What is a backflow prevention device?

A backflow prevention device is a precautionary device approved by the State Office of Drinking Water and the University of Southern California (USC) Hydraulic Research Section that provides protection from potentially hazardous substances getting pushed or pulled back into the City water system. In situations where chemicals or contaminated water could possibly backflow due to back pressure or back siphonage, known as a “hazard”, a backflow prevention device is required to protect the integrity of the water distribution system.  

Reduced Pressure Device 

Hazards include a separate irrigation system on a property, a business that uses chemicals, a property with a sewage lift station, or a potential cross connection with an unknown source. All the proceeding hazards are considered “high hazard” situations and require what is known as a reduced pressure backflow prevention device. Reduced pressure (RP) backflow prevention devices have a reduced pressure zone in the center of the device with two independent working check valves that prevent water from flowing back into the water system. This device is required in high hazard situations per State Health Code Title 17.

Double Check Device

Properties might have “low hazards” such as a well, pumps, or a residential fire sprinkler system. Properties with low hazards are required by State Health Code Title 17 to install a double check (DC) backflow prevention device. The double check backflow prevention device is a valve assembly with two independent spring-loaded check valves that allow water to flow through the device to the property but prevent water from flowing backwards.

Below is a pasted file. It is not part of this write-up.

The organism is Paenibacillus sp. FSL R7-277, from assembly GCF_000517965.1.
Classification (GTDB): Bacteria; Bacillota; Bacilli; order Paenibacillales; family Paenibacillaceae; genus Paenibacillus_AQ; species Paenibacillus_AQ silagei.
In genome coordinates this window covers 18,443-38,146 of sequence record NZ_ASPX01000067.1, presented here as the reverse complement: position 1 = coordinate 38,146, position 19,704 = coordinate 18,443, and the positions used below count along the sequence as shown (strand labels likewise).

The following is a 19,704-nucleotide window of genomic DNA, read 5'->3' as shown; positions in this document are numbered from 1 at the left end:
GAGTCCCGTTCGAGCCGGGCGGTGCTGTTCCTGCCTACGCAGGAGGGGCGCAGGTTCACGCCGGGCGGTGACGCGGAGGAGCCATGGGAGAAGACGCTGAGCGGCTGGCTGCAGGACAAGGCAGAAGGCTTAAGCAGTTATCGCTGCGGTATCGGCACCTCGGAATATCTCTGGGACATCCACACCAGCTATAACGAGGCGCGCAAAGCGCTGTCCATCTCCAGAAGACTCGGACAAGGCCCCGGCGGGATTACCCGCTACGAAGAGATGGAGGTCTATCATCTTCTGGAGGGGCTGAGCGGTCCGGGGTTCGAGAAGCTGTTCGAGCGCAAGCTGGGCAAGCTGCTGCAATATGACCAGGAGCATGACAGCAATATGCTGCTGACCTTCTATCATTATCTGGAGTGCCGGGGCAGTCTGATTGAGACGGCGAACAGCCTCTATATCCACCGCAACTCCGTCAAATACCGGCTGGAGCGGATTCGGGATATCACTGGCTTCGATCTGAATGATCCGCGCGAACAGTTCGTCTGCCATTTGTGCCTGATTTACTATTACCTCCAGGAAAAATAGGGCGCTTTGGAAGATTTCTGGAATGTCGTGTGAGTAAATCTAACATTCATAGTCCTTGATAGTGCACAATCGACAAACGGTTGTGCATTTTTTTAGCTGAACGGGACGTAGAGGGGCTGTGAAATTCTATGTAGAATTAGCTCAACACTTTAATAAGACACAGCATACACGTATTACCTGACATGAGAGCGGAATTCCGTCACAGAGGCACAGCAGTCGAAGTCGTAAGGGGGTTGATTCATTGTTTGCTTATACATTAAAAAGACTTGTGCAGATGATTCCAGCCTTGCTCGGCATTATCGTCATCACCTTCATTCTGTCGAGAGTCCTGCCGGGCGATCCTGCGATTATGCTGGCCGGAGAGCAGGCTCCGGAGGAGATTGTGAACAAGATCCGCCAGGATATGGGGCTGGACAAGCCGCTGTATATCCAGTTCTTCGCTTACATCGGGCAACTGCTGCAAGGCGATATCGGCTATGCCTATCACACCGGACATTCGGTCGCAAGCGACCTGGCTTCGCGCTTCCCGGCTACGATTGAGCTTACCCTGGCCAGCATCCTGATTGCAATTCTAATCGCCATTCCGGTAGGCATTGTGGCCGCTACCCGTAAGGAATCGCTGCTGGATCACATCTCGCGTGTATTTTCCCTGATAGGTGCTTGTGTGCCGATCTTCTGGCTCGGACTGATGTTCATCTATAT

In-line Dual Check Valve

The In-line Dual Check Valve is a mechanical device designed to prevent backflow and back-siphonage into the drinking water system, it consists of two independently acting, spring-loaded check valves. Designed for use in “low hazard” cross-connections and continuous pressure applications. The intended application is for residential water systems at the service entrance to fire sprinklers. 

Because it is not a testable backflow prevention device, the In-line Dual Check Valve is exempt from the yearly testing requirement. To ensure that the device is functioning properly, In-line Dual Checks must be replaced every 5 years. At this time, the In-line Dual Check is allowed for properties affected by the 2017 Tubbs-Adobe Fires only.

Backflow assemblies are mechanical devices that may fail over time and require repair or replacement. The USC List of Approved Backflow Prevention Assemblies includes many different manufacturer and model types. The failure rate for the most commonly used devices in Santa Rosa is shown below. 

Calendar Year 2023





Failed (repair/replacement)

One Year Failure Rate (%)































Show All Answers

1. What is a backflow prevention device?
2. How often must a backflow prevention device be tested?
3. I just moved in or rebuilt the property. Why does the backflow prevention device need to be tested?
4. How will I know when it is time to have a backflow prevention device tested?
5. How do I get in touch with a Certified Tester?
6. How much do the testers charge for a backflow test?
7. What happens if I don’t have a passing backflow test for this year?
8. I’m a tenant. Doesn’t my landlord/property manager need to take care of this?
9. My postcard says my last test was less than 12 months ago. Why do I need another test?
10. Can’t I test it myself?
11. How can I make sure my backflow prevention device does not break during a freeze?
12. What is a Backflow Administration Fee?
13. How do I install a backflow prevention device?